By SARA GIBONEY
KEARNEY – Kyla Bruxvoort experienced pressures to dress, behave and talk a certain way when she was in high school. These pressures to fit in caused her to feel insecure and experience low self-esteem.
Eventually realizing that her sense of self-worth was about more than the appraisal of her appearance and behaviors, she became interested in studying self-esteem.
“Self-esteem has always fascinated me ever since I was a teenager. I struggled with low self-esteem in high school, and I finally realized that other people’s opinions of me didn’t matter,” said Bruxvoort, a sophomore elementary education major at the University of Nebraska at Kearney. “But I’ve still been interested in how other people deal with self-esteem issues.”
As part of an undergraduate research project, Bruxvoort studied how teenagers use Facebook to pursue romantic relationships and how their self-esteem played a role in their pursuit of romance.
“We found that low self-esteem is connected to how often teenagers monitor people they’re interested in romantically. So the more often they creep on people on Facebook, the more likely it is that they have low esteem,” Bruxvoort said.
Mickey Langlais, assistant professor of family studies and Bruxvoort’s research mentor, said it seems that teenagers with lower levels of self-esteem are more likely to monitor – or “Facebook stalk” – the Facebook pages of their romantic crushes. Facebook stalking includes looking at who someone’s friends are, looking at who likes their status, monitoring what they’re posting and more.
According to the survey, a teenager with higher self-esteem is more likely to add their crush as a friend on Facebook, send them a message and begin communicating with them.
“I found that people with high self-esteem are more likely to initiate relationships, and people with low self-esteem won’t, especially if there is any sort of risk,” said Bruxvoort of Fort Collins, Colo.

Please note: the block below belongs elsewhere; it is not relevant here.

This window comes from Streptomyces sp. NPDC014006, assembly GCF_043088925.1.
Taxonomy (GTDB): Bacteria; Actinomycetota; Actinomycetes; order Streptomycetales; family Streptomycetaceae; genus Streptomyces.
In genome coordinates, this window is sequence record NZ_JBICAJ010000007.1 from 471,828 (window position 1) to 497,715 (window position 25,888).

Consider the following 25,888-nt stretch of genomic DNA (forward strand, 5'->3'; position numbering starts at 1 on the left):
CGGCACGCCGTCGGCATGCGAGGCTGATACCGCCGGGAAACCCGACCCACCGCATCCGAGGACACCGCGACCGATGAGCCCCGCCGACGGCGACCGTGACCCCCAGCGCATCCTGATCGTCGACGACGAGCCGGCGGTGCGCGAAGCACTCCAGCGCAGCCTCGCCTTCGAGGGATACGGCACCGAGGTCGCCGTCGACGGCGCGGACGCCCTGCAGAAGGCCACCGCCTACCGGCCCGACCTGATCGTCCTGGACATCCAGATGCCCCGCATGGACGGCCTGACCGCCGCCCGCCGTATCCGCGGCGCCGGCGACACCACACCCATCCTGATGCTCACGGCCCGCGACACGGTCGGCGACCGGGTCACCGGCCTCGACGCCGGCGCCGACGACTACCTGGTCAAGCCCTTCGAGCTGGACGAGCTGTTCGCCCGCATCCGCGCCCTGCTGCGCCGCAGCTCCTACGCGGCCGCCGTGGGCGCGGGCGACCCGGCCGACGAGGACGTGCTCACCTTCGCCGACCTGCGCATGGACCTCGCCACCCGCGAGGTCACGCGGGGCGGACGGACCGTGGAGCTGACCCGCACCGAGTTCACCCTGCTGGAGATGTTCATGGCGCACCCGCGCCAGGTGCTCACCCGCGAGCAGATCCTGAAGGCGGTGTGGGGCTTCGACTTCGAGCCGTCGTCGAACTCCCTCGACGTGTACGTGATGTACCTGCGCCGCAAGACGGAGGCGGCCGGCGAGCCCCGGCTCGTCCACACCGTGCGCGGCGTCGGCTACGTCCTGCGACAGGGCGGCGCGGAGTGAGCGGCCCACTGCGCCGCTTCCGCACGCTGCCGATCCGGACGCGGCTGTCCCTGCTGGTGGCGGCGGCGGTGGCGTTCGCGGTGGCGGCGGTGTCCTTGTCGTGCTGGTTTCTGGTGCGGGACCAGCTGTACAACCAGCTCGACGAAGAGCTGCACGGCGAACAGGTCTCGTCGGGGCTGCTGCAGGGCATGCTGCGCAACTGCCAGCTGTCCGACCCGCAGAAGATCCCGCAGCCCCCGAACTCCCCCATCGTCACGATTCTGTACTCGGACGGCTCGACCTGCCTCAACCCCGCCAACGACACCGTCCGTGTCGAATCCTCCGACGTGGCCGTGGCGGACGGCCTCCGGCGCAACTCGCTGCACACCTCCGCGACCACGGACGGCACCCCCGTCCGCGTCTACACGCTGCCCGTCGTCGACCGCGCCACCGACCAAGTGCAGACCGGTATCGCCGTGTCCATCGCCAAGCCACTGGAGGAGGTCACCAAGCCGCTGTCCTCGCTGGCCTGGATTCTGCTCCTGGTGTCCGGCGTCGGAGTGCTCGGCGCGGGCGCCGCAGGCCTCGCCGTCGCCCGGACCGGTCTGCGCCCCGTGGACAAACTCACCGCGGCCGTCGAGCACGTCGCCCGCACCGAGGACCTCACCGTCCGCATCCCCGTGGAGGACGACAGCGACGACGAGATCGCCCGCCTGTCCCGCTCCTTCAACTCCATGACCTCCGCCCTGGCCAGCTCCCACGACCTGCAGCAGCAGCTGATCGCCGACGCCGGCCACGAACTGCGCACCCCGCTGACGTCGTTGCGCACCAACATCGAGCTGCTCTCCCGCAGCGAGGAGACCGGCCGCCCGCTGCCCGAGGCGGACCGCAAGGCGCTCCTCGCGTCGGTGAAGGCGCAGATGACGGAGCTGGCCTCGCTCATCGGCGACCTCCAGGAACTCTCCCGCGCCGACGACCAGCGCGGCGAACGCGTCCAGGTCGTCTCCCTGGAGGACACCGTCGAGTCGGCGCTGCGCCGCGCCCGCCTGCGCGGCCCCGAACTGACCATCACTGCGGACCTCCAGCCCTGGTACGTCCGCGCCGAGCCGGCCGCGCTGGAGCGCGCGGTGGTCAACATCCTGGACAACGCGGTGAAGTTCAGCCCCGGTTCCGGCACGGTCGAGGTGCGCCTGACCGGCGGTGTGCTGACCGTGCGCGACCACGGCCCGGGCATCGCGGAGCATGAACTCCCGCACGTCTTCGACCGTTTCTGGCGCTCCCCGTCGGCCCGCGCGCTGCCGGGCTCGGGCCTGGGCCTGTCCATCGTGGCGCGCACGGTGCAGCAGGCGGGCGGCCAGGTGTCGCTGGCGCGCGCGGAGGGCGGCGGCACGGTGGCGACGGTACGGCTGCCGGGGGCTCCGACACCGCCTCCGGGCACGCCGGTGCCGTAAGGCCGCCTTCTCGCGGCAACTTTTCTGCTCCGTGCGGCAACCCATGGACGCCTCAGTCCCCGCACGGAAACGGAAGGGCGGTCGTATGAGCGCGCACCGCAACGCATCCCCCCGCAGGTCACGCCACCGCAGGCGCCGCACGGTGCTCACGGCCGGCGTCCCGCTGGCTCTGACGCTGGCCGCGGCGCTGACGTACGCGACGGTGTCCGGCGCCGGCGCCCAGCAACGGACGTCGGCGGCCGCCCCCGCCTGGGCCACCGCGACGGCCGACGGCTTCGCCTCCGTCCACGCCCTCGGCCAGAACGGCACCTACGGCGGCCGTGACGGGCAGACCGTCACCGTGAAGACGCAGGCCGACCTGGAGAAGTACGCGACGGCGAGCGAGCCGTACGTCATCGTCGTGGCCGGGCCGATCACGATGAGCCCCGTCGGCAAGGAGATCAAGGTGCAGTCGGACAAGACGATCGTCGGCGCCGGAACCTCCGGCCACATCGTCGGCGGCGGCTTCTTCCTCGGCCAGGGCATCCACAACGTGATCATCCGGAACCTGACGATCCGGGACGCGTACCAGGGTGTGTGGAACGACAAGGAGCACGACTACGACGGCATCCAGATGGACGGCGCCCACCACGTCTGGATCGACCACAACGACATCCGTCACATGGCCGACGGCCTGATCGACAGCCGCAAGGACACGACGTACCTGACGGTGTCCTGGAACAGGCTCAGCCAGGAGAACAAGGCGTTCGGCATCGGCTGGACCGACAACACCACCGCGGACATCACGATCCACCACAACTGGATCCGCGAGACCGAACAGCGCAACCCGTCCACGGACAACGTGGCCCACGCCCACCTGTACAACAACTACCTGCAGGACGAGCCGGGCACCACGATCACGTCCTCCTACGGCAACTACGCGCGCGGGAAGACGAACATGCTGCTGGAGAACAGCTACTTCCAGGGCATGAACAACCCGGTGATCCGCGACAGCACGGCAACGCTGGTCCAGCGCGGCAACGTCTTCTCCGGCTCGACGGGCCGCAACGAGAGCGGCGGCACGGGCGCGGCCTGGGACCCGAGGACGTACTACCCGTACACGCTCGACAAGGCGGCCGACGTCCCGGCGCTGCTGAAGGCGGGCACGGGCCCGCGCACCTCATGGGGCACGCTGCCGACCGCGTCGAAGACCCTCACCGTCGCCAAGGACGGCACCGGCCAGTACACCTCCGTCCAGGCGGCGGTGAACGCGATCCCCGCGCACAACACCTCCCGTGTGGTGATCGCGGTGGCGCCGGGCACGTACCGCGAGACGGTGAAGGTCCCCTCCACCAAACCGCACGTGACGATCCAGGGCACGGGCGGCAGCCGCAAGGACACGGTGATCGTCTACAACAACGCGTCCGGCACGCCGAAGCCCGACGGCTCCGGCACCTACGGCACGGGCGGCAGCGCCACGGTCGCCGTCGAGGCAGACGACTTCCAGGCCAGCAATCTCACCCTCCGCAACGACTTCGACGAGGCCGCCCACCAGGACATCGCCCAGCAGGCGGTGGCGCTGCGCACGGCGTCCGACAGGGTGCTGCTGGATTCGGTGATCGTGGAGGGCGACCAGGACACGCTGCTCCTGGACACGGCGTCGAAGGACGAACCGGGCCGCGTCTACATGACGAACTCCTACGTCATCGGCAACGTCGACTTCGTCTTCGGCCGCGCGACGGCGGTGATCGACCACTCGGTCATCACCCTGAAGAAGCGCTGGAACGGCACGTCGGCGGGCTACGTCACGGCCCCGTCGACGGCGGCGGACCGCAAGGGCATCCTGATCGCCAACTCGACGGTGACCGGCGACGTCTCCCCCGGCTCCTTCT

Bruxvoort now hopes to use her findings to teach teenagers about self-esteem.
“Self-esteem is so important in building relationships – not just romantic relationships, but friendships as well,” said Bruxvoort.
“Now we want to figure out how we can use this information to promote healthy relationships,” Langlais said. “That’s a difficult thing. What we want to know next is whether this is healthy and how it impacts their self-esteem.”
Bruxvoort will present her findings in April at the National Conference for Undergraduate Research in North Carolina.
“Doing undergraduate research allows students to get out of the classroom and apply something that they are interested in,” Langlais said.
The project was part of the Undergraduate Research Fellows program, which allows students to participate in projects related to their academic major.
Bruxvoort wants to teach middle school, and hopes the research will help her understand teenagers better.
Source: Mickey Langlais, 308.865.8230, firstname.lastname@example.org
Writer: Sara Giboney, 308.865.8529, email@example.com